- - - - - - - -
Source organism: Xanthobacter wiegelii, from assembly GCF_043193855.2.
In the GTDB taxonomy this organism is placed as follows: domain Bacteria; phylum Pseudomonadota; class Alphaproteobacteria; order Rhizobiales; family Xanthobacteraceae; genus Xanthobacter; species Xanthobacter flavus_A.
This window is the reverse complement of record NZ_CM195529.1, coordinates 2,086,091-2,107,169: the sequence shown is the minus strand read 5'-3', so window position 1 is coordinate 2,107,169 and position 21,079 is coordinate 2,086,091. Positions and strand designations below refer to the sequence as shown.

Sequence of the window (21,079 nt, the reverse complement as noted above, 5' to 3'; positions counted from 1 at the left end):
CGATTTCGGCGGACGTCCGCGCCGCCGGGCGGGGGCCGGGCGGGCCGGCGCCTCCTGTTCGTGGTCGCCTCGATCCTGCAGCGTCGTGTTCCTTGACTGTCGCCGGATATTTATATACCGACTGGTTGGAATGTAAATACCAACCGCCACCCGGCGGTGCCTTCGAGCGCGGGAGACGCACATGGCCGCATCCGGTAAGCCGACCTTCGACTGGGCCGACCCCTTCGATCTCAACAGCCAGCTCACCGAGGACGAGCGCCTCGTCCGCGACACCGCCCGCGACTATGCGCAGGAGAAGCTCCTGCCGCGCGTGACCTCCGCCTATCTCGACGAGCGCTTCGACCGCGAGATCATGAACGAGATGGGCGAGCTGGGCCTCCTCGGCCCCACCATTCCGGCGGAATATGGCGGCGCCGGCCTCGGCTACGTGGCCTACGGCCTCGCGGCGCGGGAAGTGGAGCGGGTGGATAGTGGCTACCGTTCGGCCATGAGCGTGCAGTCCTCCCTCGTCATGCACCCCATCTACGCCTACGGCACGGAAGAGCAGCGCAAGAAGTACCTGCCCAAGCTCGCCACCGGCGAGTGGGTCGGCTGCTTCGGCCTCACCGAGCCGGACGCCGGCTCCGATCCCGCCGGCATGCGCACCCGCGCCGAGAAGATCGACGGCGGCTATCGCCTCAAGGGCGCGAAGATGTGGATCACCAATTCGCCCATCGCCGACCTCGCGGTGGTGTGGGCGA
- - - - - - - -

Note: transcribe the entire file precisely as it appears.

Source organism: Xanthobacter wiegelii, from assembly GCF_043193855.2.
In the GTDB taxonomy this organism is placed as follows: domain Bacteria; phylum Pseudomonadota; class Alphaproteobacteria; order Rhizobiales; family Xanthobacteraceae; genus Xanthobacter; species Xanthobacter flavus_A.
This window is the reverse complement of record NZ_CM195529.1, coordinates 2,086,091-2,107,169: the sequence shown is the minus strand read 5'-3', so window position 1 is coordinate 2,107,169 and position 21,079 is coordinate 2,086,091. Positions and strand designations below refer to the sequence as shown.

Sequence of the window (21,079 nt, the reverse complement as noted above, 5' to 3'; positions counted from 1 at the left end):
CGATTTCGGCGGACGTCCGCGCCGCCGGGCGGGGGCCGGGCGGGCCGGCGCCTCCTGTTCGTGGTCGCCTCGATCCTGCAGCGTCGTGTTCCTTGACTGTCGCCGGATATTTATATACCGACTGGTTGGAATGTAAATACCAACCGCCACCCGGCGGTGCCTTCGAGCGCGGGAGACGCACATGGCCGCATCCGGTAAGCCGACCTTCGACTGGGCCGACCCCTTCGATCTCAACAGCCAGCTCACCGAGGACGAGCGCCTCGTCCGCGACACCGCCCGCGACTATGCGCAGGAGAAGCTCCTGCCGCGCGTGACCTCCGCCTATCTCGACGAGCGCTTCGACCGCGAGATCATGAACGAGATGGGCGAGCTGGGCCTCCTCGGCCCCACCATTCCGGCGGAATATGGCGGCGCCGGCCTCGGCTACGTGGCCTACGGCCTCGCGGCGCGGGAAGTGGAGCGGGTGGATAGTGGCTACCGTTCGGCCATGAGCGTGCAGTCCTCCCTCGTCATGCACCCCATCTACGCCTACGGCACGGAAGAGCAGCGCAAGAAGTACCTGCCCAAGCTCGCCACCGGCGAGTGGGTCGGCTGCTTCGGCCTCACCGAGCCGGACGCCGGCTCCGATCCCGCCGGCATGCGCACCCGCGCCGAGAAGATCGACGGCGGCTATCGCCTCAAGGGCGCGAAGATGTGGATCACCAATTCGCCCATCGCCGACCTCGCGGTGGTGTGGGCGA